The other components are mid-year review, end of the year evaluation, and moderation exercise (ModEx). The RCSC, he said, conducted numerous rounds of trainings and mock exercises to ensure that all civil servants understood the new approach for two years.
Apart from many advantages of MaX and IWP, the chairperson, said that it helps to align individual performance to the organisational goals, promotes a culture of planning, reviewing, monitoring and evaluation of work plan and performance targets every year, differentiates performers from non-performers, and provides greater ownership to agencies for promotions including meritorious promotions.
Based on the bell or distribution curve for every agency, the agencies have to rank the staff as outstanding, very good, good, and need improvement. The moderation committee then ranks civil servants according to the agency categorization framework (ACF) that is linked to APAs.
On if it is mandatory for an organisation to have at least one staff in the need improvement ranking as it has been understood, the chairperson said that it is definitely not true.
“It entirely depends on agency catagorisation framework, which categorises performance based on their agency’s government performance management system (GPMS) score and the school cluster performance score.”
According to the ACF, if an agency scores 95 and above, they do not need to identify anyone in the need improvement, he said. Only a maximum of two percent of the civil service have to be identified as “need improvement”, which means 98 percent or more civil servants, including teachers, will get their timely promotion.
Based on the above categorisation and identification by their superiors, some civil servants will get meritorious promotion for being rated “outstanding” consecutively three times and in the same manner, some civil servants’ promotion will be affected for being rated “need improvement.”
Records with RCSC showed that 16 school clusters out of 60 fell in category 1, which means the agency scored more than 95 percent and did not rate any civil servants in need improvement ranking. The rest that scored 85 percent and above has to have one percent of the staff under the need improvement ranking.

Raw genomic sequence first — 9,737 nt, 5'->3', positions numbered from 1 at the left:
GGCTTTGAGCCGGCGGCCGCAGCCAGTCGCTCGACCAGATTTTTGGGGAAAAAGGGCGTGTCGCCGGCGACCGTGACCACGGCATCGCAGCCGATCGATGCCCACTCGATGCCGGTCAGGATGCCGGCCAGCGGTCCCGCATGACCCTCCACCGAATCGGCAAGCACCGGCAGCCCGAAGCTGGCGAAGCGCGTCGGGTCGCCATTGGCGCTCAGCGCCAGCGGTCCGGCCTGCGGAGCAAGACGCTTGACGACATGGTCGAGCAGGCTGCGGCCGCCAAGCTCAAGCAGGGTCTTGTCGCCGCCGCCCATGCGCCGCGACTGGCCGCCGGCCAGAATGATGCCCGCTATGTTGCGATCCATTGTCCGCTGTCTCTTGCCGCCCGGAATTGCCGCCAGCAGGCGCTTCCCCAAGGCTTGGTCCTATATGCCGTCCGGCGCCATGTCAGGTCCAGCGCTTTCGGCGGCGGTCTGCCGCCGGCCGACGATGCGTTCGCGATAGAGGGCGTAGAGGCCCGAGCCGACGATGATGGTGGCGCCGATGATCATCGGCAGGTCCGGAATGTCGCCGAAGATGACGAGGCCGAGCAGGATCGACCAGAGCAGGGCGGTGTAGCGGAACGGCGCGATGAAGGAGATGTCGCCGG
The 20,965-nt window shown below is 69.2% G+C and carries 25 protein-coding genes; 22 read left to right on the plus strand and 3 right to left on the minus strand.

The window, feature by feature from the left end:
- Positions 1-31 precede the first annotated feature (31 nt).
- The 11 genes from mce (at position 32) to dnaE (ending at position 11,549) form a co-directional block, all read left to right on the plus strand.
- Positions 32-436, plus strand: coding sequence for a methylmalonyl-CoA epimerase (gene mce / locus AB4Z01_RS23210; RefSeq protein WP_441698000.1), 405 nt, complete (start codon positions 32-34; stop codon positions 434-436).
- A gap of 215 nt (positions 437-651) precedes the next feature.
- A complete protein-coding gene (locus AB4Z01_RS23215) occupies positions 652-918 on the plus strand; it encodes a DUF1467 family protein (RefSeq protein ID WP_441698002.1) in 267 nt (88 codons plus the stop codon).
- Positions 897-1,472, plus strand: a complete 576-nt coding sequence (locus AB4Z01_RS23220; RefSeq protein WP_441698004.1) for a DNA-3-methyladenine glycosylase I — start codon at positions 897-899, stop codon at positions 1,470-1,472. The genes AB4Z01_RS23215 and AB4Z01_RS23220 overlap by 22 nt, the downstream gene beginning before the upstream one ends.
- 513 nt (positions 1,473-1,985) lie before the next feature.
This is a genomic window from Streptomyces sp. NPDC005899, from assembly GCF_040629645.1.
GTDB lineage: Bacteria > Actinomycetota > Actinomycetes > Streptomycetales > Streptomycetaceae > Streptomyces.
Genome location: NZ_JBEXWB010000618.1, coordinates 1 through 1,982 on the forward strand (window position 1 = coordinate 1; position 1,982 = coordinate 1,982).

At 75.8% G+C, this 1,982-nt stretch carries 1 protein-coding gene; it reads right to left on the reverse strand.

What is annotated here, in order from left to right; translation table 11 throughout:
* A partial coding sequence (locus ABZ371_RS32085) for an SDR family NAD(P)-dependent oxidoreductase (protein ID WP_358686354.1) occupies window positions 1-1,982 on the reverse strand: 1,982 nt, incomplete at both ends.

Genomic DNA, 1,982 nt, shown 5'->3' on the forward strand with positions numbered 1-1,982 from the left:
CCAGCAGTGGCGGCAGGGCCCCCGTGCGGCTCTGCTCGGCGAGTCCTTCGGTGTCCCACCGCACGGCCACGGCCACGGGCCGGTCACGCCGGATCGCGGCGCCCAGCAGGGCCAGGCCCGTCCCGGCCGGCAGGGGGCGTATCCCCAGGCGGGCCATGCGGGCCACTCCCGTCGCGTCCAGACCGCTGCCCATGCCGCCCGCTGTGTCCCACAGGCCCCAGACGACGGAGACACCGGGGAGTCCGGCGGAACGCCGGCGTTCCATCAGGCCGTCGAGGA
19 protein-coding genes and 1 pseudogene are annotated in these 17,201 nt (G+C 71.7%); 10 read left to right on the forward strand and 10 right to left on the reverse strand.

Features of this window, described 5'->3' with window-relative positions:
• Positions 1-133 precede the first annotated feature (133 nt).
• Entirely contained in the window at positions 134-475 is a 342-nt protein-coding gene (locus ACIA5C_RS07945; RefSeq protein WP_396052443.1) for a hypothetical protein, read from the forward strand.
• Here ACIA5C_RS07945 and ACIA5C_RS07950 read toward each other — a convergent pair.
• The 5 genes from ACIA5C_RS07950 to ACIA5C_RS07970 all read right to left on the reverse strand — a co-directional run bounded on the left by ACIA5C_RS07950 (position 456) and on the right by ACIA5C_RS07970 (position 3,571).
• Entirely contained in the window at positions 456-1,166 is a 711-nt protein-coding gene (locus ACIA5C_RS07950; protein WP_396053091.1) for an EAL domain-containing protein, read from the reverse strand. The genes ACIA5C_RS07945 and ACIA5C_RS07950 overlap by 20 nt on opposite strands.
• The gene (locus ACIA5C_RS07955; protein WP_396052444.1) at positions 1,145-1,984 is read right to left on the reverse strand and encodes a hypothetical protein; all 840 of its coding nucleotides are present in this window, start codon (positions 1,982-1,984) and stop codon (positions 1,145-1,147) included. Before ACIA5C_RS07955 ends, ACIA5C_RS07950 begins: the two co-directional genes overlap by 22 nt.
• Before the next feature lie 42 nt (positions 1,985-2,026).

A total of 252 civil servants were rated “outstanding” and 99 were rated “need improvement” in the education sector to date.
For other civil servants in the financial year 2016-17, records show that 52 agencies out of 105 were in Category 1 where 334 individuals were rated “outstanding” and 119 as “need improvement.”
The chairperson said that earlier it was RCSC that decided who should get meritorious promotions to about 60 civil servants on average raising the question of transparency, but now the agency decides who deserves the promotion based on the performance.
Under the MaX system, it is mandatory for every civil servant to maintain IWP and if an individual fails his/her services shall be considered as inactive for promotion purpose only for that year.
They will then be subject to a Performance Improvement Plan (PIP) to help improve their performance. If an individual falls under the need improvement category for three consecutive years, agencies will have to compulsorily retire the civil servant from the service.
“Such a system is necessary to ensure that the civil service not only recruits the best and the brightest but also that non-performers are weeded out systematically,” chairperson said.
Yangchen C Rinzin